Theophano Mitsa ‘88M ‘91PhD
The ‘curse’ that turned out to be a blessing
Theophano Mitsa '88M '91PhD did everything right to prepare herself for a career in her native Greece.
She scored high on college entrance exams. She graduated near the top of her class in electrical engineering at Aristotle University of Thessaloniki.
But in Greece, in the 1980s, that was not enough.
Mitsa, a single child whose parents were of modest means, “had no connections in any political party, which was the surest way of getting a job in Greece then,” she says. “No close relative in a bank, utility company, or government office who would put in a good word for me. To put it simply, I was toast.”
So, she took a six-hour bus ride to Athens with her mother to apply for a Fulbright scholarship. She was accepted at the University of Rochester, one of her top choices because of its imaging processing program.
As a PhD student working with Professor Kevin J. Parker, she co-invented Blue Noise Mask. The widely used image compression and display (halftoning) technology proved to be one of the most lucrative in the University’s history. It earned Mitsa a University of Rochester Eastman Medal, a Hajim School Distinguished Alumni Award, and perhaps most importantly, the financial wherewithal to pursue her interests “without worrying about budgets, deadlines, and grumbling bosses.”
She has made the most of that opportunity. Her research, writing and consulting in medical imaging and data science has spanned academia and industry, resulting in 11 patents, 47 journal and conference publications, and a book, Temporal Data Mining (CRC Press, March 2010).
A change of course
At times, the invention of Blue Noise Mask seemed as much as curse as a blessing, Mitsa says. Some companies, instead of paying licensing fees, went ahead and developed their own versions.
During the protracted litigation over Blue Noise Mask patent rights, their opponents’ legal strategy was to first deny any violation took place. Losing that, they would argue that the technology they used was different in important ways. When that failed, they’d argue that the patent was invalid, sometimes attacking the inventors’ integrity to do so.
Some prominent professors in her field were engaged as technical experts for the other side, Mitsa notes. “It was not a great environment for the publishing activities of a budding assistant professor.”
So, she switched the emphasis of her research from halftoning to data analysis in medical imaging. The “curse” turned out to be a blessing in disguise. During five years as an assistant professor at the University of Iowa, she collaborated with researchers on new techniques for the detection of emphysema, was awarded several patents in medical imaging, and received a prestigious Whitaker Foundation award.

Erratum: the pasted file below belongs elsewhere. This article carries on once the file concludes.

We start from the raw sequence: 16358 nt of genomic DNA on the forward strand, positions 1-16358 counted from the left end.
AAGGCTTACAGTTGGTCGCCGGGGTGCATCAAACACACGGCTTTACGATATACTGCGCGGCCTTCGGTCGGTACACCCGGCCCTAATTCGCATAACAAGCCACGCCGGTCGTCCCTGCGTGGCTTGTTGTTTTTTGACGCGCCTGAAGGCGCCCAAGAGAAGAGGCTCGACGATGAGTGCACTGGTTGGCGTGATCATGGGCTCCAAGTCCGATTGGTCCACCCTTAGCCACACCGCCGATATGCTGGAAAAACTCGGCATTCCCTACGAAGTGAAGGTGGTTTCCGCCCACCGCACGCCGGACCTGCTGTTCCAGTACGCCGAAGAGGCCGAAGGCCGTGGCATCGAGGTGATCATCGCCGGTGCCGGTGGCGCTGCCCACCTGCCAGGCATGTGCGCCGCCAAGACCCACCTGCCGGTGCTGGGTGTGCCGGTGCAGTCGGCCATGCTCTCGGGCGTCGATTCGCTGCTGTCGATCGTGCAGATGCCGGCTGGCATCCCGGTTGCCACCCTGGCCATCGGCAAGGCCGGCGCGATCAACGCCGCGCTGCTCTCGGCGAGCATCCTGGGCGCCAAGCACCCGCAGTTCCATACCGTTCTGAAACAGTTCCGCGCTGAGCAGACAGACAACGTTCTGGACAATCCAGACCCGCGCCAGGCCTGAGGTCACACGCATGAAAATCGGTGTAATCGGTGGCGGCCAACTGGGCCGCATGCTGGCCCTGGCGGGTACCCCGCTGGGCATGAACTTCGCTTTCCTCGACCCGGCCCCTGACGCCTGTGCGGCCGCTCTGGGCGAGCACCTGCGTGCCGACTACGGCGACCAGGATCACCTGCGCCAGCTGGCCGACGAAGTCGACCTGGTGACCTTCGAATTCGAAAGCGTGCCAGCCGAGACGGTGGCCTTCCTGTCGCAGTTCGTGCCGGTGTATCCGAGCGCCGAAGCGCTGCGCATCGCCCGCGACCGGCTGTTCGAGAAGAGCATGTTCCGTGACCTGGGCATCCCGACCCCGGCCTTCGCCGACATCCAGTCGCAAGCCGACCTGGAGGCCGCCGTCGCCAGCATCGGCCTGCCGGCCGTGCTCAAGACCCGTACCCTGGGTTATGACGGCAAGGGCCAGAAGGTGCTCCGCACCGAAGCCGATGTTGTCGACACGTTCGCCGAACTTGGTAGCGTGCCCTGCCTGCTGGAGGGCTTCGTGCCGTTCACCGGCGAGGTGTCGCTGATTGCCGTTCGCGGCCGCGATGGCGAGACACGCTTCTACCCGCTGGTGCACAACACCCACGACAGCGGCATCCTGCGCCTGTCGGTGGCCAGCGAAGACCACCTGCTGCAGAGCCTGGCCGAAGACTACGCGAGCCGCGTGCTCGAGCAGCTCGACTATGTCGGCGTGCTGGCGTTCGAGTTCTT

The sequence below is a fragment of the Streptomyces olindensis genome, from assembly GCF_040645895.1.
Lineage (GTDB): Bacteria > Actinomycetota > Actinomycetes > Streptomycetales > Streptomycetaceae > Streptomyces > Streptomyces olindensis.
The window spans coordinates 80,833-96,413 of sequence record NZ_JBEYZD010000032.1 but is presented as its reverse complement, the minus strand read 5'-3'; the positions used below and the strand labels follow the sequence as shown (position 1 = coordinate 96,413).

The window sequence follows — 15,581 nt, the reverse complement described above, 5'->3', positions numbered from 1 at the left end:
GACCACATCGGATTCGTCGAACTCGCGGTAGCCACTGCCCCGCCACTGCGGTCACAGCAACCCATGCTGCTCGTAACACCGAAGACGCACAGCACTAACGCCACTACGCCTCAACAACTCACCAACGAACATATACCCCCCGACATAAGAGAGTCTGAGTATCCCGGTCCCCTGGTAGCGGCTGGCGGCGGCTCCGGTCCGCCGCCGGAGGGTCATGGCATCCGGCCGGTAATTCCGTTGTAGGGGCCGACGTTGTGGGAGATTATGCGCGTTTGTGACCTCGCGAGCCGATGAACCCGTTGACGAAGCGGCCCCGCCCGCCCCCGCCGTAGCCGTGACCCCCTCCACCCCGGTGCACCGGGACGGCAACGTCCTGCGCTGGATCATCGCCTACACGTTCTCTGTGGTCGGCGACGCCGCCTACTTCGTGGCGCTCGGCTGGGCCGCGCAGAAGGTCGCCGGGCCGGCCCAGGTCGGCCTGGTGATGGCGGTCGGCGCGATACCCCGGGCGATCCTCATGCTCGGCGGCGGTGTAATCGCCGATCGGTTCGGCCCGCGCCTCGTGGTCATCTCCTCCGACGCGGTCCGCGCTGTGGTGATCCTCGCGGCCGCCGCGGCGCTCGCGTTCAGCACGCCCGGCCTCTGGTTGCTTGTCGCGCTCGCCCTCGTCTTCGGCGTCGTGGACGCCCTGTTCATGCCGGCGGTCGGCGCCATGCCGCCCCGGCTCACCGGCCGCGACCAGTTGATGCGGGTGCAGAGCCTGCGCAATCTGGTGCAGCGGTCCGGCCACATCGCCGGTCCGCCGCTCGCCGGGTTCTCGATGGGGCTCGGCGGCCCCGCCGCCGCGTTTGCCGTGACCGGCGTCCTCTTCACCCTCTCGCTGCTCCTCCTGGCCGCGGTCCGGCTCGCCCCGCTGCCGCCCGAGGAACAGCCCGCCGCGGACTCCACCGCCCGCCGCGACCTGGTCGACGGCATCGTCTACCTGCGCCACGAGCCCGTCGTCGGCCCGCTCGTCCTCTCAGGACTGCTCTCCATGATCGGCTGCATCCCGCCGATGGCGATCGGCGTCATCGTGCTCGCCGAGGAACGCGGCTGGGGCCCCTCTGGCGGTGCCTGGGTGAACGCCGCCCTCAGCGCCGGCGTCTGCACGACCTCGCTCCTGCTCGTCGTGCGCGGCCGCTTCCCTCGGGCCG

As lead project integrator/senior applications engineer at GE Healthcare from 1996 to 1999, she led the software team for the development of an imaging application that measures the amount of cardiac calcification from cardiac CT images. She also managed the software development process of an MR image filtering software product, which enhances the quality of MR images.
Later, as an assistant professor at the University of Massachusetts/Dartmouth, she guided the development of a handheld decision support system for novice nurses and the development of an evolvable framework for rapid application development of medical image processing web services.
And as a data science/machine learning consultant, she helped an algorithm team at Harvard University develop a method for the early detection of diabetic neuropathy.
Along the way, she became interested in a type of data analysis called temporal data mining and wrote the only book in the field.
Most recently she has been the managing member of Aretisoft, LLC, a machine learning/data science consulting company.
A virtuous cycle
The Blue Noise Mask co-invented by Mitsa and Parker was eventually licensed by more than a dozen companies, generating $54 million in royalties for the University of Rochester.
The dollars allowed the institution to invest in new faculty, programs, and buildings. This kick-started what Parker has described as a “virtuous cycle” in which invention begets funding that—once reinvested in teaching and research—begets more invention. That, in turn, brings in more royalties, to the benefit of the institution, its faculty, and students.
In retrospect, Mitsa says, “the University of Rochester gave me the best and most important educational experience in my life. It was much more than a degree. It defined a lot of my fights, a lot of my successes, a lot of who I am today.”